Background: Pharmacogenetic testing can provide predictive insights about the efficacy and safety of drugs used in cancer treatment. Although many drug-gene associations have been reported in the literature, the strength of evidence supporting each association can vary significantly. Even among the subgroup of drugs classified by the PharmGKB database to have a high or moderate level of evidence, there is limited information regarding the economic value of pharmacogenetic testing.
Objectives: To: (a) summarize the available pharmacoeconomic evidence assessing the value of pharmacogenetic testing for cancer drugs with clinically relevant drug-gene associations; (b) determine the quality of the studies that contain this evidence; and (c) discuss the quality of this evidence with respect to the level of evidence of the drug-gene associations.
Methods: The PharmGKB database was used to identify cancer drugs with clinically relevant drug-gene associations graded high (1A, 1B) or moderate (2A, 2B). A systematic literature review was conducted using these drugs. Ovid MEDLINE and Embase databases were searched to identify cost-effectiveness, cost-utility, or cost-minimization studies comparing pharmacogenetic testing to an alternative. Cost and effect values from every relevant comparison within the studies were extracted, and the incremental cost-effectiveness ratio (ICER) was either extracted or calculated for each comparison. Quality assessment was conducted for each study using the Quality of Health Economic Studies (QHES) instrument. Qualitative synthesis was used to summarize the data.
Results: The search yielded 2,191 citations, of which 35 studies met the inclusion criteria. Pharmacoeconomic studies were available for the following drugs from the PharmGKB database: fluoropyrimidine, 6-mercaptopurine, irinotecan, carboplatin, cisplatin, erlotinib, gefitinib, cetuximab, panitumumab, and trastuzumab. The studies were conducted in Asia, Europe, Canada, the United States, and Mexico and reported cost-utility, cost-effectiveness, and cost-minimization outcomes. The mean QHES score was 80 (SD = 22) for the studies of drug-gene pairs with high (1A, 1B) and moderate (2A, 2B) levels of evidence (1A = 82, 1B = 93, 2A = 71, and 2B = 74). There was variation across studies in terms of reporting. 109 relevant comparisons were identified within the studies. Of those that reported cost per life-year or cost per quality-adjusted life-year (n = 58 comparisons), pharmacogenetic testing was dominant in 21% overall and 42%, 21%, 17%, and 5% of the comparisons in Asia, Europe, Canada, and the United States, respectively. Variability was observed in the ICER values regardless of geographic region or drug. Pharmacogenetic testing was cost saving in 17 of 19 cost-minimization comparisons and was favored most frequently when compared with genetically indiscriminate strategies containing the drug of interest.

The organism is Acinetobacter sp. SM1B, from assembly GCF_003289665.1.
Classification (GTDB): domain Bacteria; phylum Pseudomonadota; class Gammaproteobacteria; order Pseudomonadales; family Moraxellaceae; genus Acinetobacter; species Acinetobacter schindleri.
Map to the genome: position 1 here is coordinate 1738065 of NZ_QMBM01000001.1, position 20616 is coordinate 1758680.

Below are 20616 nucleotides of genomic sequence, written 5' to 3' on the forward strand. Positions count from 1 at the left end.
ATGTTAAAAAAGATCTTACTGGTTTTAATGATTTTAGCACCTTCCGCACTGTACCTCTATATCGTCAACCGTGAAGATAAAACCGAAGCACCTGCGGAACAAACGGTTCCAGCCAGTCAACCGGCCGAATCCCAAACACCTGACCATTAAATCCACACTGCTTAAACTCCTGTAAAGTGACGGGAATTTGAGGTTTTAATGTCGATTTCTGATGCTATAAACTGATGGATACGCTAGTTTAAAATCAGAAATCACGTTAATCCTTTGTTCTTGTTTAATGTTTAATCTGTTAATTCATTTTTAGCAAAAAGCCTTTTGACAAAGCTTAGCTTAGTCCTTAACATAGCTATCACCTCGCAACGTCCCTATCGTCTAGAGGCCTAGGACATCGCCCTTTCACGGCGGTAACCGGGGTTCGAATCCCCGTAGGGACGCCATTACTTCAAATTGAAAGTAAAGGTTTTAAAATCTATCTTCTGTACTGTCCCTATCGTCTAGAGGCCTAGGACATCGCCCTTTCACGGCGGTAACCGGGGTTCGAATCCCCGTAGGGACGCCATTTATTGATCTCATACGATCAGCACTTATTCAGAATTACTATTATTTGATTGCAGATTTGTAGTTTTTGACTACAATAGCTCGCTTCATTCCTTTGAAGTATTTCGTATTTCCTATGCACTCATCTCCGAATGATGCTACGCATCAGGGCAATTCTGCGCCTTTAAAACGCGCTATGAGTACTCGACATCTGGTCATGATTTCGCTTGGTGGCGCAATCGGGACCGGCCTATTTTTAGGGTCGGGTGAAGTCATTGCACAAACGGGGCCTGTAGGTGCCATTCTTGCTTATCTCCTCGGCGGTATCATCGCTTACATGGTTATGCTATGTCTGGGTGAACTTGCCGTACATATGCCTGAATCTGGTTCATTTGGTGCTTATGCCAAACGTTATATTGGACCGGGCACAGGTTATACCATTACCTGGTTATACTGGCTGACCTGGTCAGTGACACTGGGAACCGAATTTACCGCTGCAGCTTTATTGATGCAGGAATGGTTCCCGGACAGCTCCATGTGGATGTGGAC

Conclusions: There was mixed evidence regarding the value of pharmacogenetic testing to guide cancer treatment. For future pharmacogenomic-related economic studies, we recommend prioritizing clinically relevant drug-gene associations and greater adherence to available best practice guidelines for conducting and reporting economic evaluation studies.
Disclosures: No outside funding supported this review. Part of Hussain's research time was supported by a Merit Review Award (I01 BX000545), Medical Research Service, U.S. Department of Veterans Affairs. Hussain also reports personal fees from Bristol-Myers Squibb, AstraZeneca, Novartis, Bayer HealthCare Pharmaceuticals, and France Foundation, outside the submitted work. Onukwugha reports grants from Pfizer and Bayer HealthCare Pharmaceuticals, along with advisory board fees from Novo Nordisk, outside the submitted work. Faruque, Neuberger, and Noh have nothing to disclose.